Troubleshooting Record Resolution Issues

Here’s a checklist of common issues to help you in case a record is not resolving correctly.

Check domain resolution status

In order to use our DNS hosting service, the domain should resolve with DNSimple. Check this list of common domain resolution errors to determine whether the domain is resolving with DNSimple.

Check you are using a fresh DNS cache

By default every DNS record lookup is cached up to the value specified in the time-to-live (TTL) setting of the record itself.

Whenever you change a record, the old record value may live in your cache until the expiration giving you the impression the update was not performed.

This is the result from a fresh dig query for the record Notice the ANSWER section.

$ dig

; <<>> DiG 9.8.3-P1 <<>>
;; global options: +cmd
;; Got answer:
;; ->>HEADER<<- opcode: QUERY, status: NOERROR, id: 63190
;; flags: qr rd ra; QUERY: 1, ANSWER: 2, AUTHORITY: 0, ADDITIONAL: 0

;      IN  A

;; ANSWER SECTION:   3600    IN  CNAME       600 IN  A

;; Query time: 605 msec
;; WHEN: Fri Jul 19 15:15:39 2013
;; MSG SIZE  rcvd: 64

This is the same query performed a few seconds later. Notice again the ANSWER section.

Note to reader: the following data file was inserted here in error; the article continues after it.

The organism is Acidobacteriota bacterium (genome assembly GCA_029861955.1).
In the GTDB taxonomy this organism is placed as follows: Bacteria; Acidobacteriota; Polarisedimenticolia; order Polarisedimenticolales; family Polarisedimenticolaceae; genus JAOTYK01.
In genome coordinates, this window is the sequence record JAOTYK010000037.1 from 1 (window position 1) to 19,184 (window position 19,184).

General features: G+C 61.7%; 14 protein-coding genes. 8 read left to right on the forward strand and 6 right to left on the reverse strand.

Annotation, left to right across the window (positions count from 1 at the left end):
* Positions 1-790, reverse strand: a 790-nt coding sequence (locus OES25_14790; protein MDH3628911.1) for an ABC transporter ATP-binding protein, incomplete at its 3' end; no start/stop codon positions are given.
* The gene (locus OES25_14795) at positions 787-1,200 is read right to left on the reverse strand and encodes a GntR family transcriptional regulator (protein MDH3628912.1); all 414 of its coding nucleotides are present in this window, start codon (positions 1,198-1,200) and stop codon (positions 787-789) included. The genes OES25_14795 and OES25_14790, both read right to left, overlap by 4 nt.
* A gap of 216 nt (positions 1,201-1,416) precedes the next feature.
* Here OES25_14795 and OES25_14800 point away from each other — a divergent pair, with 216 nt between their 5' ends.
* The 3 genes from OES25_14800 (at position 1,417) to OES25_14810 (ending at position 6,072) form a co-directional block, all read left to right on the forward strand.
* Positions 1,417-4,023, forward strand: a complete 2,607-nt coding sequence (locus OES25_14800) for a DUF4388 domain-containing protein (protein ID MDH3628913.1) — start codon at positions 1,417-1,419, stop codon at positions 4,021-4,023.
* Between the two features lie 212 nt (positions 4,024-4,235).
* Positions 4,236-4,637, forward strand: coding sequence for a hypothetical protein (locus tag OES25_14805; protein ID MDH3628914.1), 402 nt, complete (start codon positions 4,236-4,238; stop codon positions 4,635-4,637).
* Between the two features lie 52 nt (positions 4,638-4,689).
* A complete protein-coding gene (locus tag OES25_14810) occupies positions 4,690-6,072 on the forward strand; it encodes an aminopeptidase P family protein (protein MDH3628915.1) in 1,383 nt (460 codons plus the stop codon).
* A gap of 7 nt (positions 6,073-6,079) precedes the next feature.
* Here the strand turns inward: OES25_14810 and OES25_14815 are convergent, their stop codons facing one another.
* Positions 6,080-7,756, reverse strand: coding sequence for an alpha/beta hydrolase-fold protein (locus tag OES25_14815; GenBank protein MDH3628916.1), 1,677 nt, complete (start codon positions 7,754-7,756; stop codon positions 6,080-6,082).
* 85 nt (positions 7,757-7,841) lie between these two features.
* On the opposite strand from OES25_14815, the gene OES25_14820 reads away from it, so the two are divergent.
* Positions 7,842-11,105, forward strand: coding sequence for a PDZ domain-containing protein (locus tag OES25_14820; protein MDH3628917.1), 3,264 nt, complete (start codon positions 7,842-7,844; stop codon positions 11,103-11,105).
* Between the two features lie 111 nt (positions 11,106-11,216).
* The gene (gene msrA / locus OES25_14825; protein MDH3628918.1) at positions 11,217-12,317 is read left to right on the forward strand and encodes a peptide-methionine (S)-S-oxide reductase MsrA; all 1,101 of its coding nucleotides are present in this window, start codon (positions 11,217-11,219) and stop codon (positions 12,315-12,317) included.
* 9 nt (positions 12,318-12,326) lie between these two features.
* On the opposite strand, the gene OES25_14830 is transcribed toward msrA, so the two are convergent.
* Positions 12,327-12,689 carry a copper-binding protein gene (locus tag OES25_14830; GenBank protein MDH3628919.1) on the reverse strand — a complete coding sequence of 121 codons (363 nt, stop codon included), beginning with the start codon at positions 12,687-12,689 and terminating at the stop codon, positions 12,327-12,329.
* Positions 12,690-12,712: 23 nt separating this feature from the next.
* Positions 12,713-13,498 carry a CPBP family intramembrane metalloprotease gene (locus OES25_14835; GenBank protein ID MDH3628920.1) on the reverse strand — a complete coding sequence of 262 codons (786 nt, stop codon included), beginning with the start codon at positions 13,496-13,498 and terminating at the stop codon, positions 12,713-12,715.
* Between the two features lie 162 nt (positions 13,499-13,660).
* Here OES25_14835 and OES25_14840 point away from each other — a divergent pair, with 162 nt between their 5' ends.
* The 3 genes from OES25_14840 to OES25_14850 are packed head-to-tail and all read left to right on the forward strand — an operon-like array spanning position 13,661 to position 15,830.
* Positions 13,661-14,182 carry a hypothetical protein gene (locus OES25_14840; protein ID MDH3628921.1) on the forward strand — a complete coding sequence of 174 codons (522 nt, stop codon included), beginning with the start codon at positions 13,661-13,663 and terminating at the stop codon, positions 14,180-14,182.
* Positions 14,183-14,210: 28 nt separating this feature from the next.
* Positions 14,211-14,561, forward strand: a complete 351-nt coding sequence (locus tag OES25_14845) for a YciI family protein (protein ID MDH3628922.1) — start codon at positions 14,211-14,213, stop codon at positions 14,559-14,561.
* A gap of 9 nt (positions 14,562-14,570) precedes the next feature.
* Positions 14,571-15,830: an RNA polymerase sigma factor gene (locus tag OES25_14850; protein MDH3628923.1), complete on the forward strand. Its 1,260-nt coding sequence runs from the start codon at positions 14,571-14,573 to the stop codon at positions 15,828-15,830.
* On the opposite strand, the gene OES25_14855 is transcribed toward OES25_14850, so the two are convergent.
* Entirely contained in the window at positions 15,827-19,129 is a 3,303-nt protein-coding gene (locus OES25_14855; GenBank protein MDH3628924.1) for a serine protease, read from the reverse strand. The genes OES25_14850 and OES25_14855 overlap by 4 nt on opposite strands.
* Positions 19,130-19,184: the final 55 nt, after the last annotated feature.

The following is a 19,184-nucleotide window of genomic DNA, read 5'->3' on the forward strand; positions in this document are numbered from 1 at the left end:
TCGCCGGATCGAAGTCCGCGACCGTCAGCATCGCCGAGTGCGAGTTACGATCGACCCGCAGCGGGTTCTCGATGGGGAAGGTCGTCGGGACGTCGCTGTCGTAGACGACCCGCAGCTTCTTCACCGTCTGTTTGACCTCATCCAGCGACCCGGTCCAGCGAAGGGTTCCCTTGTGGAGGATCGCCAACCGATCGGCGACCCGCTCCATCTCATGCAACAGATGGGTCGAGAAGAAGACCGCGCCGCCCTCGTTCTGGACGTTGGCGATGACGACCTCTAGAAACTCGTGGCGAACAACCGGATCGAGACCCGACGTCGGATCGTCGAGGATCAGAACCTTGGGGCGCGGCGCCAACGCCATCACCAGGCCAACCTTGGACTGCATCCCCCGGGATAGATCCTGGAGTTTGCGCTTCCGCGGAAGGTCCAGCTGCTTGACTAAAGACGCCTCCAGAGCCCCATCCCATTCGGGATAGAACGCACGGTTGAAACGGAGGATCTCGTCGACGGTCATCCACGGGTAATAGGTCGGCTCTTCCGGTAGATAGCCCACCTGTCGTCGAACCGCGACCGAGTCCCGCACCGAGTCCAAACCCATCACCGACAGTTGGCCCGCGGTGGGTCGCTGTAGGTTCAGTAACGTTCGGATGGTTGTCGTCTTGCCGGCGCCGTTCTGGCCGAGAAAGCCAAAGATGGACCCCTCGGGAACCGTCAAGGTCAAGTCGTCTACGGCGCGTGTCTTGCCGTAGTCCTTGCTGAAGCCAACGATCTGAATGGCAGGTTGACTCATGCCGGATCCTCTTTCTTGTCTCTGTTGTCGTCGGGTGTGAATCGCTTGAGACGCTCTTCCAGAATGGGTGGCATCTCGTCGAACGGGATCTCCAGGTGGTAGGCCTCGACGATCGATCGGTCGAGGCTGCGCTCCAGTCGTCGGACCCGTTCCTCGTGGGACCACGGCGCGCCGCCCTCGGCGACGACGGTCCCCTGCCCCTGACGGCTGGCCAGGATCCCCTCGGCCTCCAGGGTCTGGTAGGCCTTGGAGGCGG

;; ANSWER SECTION:   3543    IN  CNAME       543 IN  A

In this case, dig is telling me I have to wait 3534 seconds (about an hour) before the cache for the record is expired. If I make a change now, it may not be visible from my local machine for an hour.

For this reason, make sure to clear the DNS cache before checking a record update. This may involve:

  1. Clearing system level DNS cache
  2. Restart browser sessions

Another alternative is to check the changes with a mobile device or another computer outside of your local home or office network.

Check record propagation delay

If you recently changed a record it may take awhile for the change to propagate. This is especially true if the record has been cached by your local ISP.

In most cases, you can bypass a propagation delay by passing a custom name server in the dig call.

The following command checks the DNS record against the name server.

$ dig

If the response is the one you expect, it means the record has been updated in our system but the changes still need propagate. In all likelihood, they will be visible after the TTL period.

You can check against any of DNSimple’s name servers.

If the query is not returning the correct value make sure there isn’t a delay in the record update. See the section Check record update delay.

Check record update delay

Whenever you change a record in our system, the changes are published almost immediately.

In some cases, our update queue may take a little bit longer. Please wait a couple of minutes and check again.

Make sure to follow our blog or Twitter account. We normally publish status updates in case of known issue with our update queue.